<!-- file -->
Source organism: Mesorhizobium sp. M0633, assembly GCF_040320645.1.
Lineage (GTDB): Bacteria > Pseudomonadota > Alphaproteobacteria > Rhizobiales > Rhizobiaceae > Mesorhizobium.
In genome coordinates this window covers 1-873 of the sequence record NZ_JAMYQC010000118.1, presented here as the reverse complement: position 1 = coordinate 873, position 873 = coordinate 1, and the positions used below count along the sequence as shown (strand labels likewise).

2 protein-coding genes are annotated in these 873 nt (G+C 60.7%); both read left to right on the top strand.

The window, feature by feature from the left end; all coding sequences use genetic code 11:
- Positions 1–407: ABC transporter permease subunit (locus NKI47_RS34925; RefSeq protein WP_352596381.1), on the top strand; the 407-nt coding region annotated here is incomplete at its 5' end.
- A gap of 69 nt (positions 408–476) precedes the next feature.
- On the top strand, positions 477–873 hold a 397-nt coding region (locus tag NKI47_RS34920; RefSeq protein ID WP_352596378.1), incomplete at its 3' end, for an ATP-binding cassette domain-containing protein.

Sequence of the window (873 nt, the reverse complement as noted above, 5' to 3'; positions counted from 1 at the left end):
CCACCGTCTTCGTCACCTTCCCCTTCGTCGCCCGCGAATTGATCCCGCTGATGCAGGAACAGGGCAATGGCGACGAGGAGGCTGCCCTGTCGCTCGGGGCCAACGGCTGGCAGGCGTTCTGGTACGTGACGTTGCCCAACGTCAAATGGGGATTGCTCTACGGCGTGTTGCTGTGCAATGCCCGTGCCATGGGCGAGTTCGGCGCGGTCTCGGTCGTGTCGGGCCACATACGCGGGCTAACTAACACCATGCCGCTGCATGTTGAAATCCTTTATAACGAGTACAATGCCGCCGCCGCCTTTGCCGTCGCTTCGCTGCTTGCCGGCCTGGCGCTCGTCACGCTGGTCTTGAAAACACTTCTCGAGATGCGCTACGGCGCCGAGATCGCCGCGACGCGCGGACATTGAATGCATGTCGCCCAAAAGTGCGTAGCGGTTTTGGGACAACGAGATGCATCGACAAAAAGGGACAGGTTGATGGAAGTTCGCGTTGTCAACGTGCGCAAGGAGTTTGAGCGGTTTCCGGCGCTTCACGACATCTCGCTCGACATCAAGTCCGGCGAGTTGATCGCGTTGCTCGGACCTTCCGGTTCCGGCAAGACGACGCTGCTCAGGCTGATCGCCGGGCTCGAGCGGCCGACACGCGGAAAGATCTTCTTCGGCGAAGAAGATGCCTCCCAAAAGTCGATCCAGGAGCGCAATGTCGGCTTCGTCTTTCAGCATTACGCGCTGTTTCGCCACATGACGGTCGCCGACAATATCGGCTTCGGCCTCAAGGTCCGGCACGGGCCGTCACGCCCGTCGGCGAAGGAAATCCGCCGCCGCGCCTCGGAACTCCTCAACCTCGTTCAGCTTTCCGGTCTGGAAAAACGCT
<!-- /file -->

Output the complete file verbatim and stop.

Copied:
Source organism: Mesorhizobium sp. M0633, assembly GCF_040320645.1.
Lineage (GTDB): Bacteria > Pseudomonadota > Alphaproteobacteria > Rhizobiales > Rhizobiaceae > Mesorhizobium.
In genome coordinates this window covers 1-873 of the sequence record NZ_JAMYQC010000118.1, presented here as the reverse complement: position 1 = coordinate 873, position 873 = coordinate 1, and the positions used below count along the sequence as shown (strand labels likewise).

2 protein-coding genes are annotated in these 873 nt (G+C 60.7%); both read left to right on the top strand.

The window, feature by feature from the left end; all coding sequences use genetic code 11:
- Positions 1–407: ABC transporter permease subunit (locus NKI47_RS34925; RefSeq protein WP_352596381.1), on the top strand; the 407-nt coding region annotated here is incomplete at its 5' end.
- A gap of 69 nt (positions 408–476) precedes the next feature.
- On the top strand, positions 477–873 hold a 397-nt coding region (locus tag NKI47_RS34920; RefSeq protein ID WP_352596378.1), incomplete at its 3' end, for an ATP-binding cassette domain-containing protein.

Sequence of the window (873 nt, the reverse complement as noted above, 5' to 3'; positions counted from 1 at the left end):
CCACCGTCTTCGTCACCTTCCCCTTCGTCGCCCGCGAATTGATCCCGCTGATGCAGGAACAGGGCAATGGCGACGAGGAGGCTGCCCTGTCGCTCGGGGCCAACGGCTGGCAGGCGTTCTGGTACGTGACGTTGCCCAACGTCAAATGGGGATTGCTCTACGGCGTGTTGCTGTGCAATGCCCGTGCCATGGGCGAGTTCGGCGCGGTCTCGGTCGTGTCGGGCCACATACGCGGGCTAACTAACACCATGCCGCTGCATGTTGAAATCCTTTATAACGAGTACAATGCCGCCGCCGCCTTTGCCGTCGCTTCGCTGCTTGCCGGCCTGGCGCTCGTCACGCTGGTCTTGAAAACACTTCTCGAGATGCGCTACGGCGCCGAGATCGCCGCGACGCGCGGACATTGAATGCATGTCGCCCAAAAGTGCGTAGCGGTTTTGGGACAACGAGATGCATCGACAAAAAGGGACAGGTTGATGGAAGTTCGCGTTGTCAACGTGCGCAAGGAGTTTGAGCGGTTTCCGGCGCTTCACGACATCTCGCTCGACATCAAGTCCGGCGAGTTGATCGCGTTGCTCGGACCTTCCGGTTCCGGCAAGACGACGCTGCTCAGGCTGATCGCCGGGCTCGAGCGGCCGACACGCGGAAAGATCTTCTTCGGCGAAGAAGATGCCTCCCAAAAGTCGATCCAGGAGCGCAATGTCGGCTTCGTCTTTCAGCATTACGCGCTGTTTCGCCACATGACGGTCGCCGACAATATCGGCTTCGGCCTCAAGGTCCGGCACGGGCCGTCACGCCCGTCGGCGAAGGAAATCCGCCGCCGCGCCTCGGAACTCCTCAACCTCGTTCAGCTTTCCGGTCTGGAAAAACGCT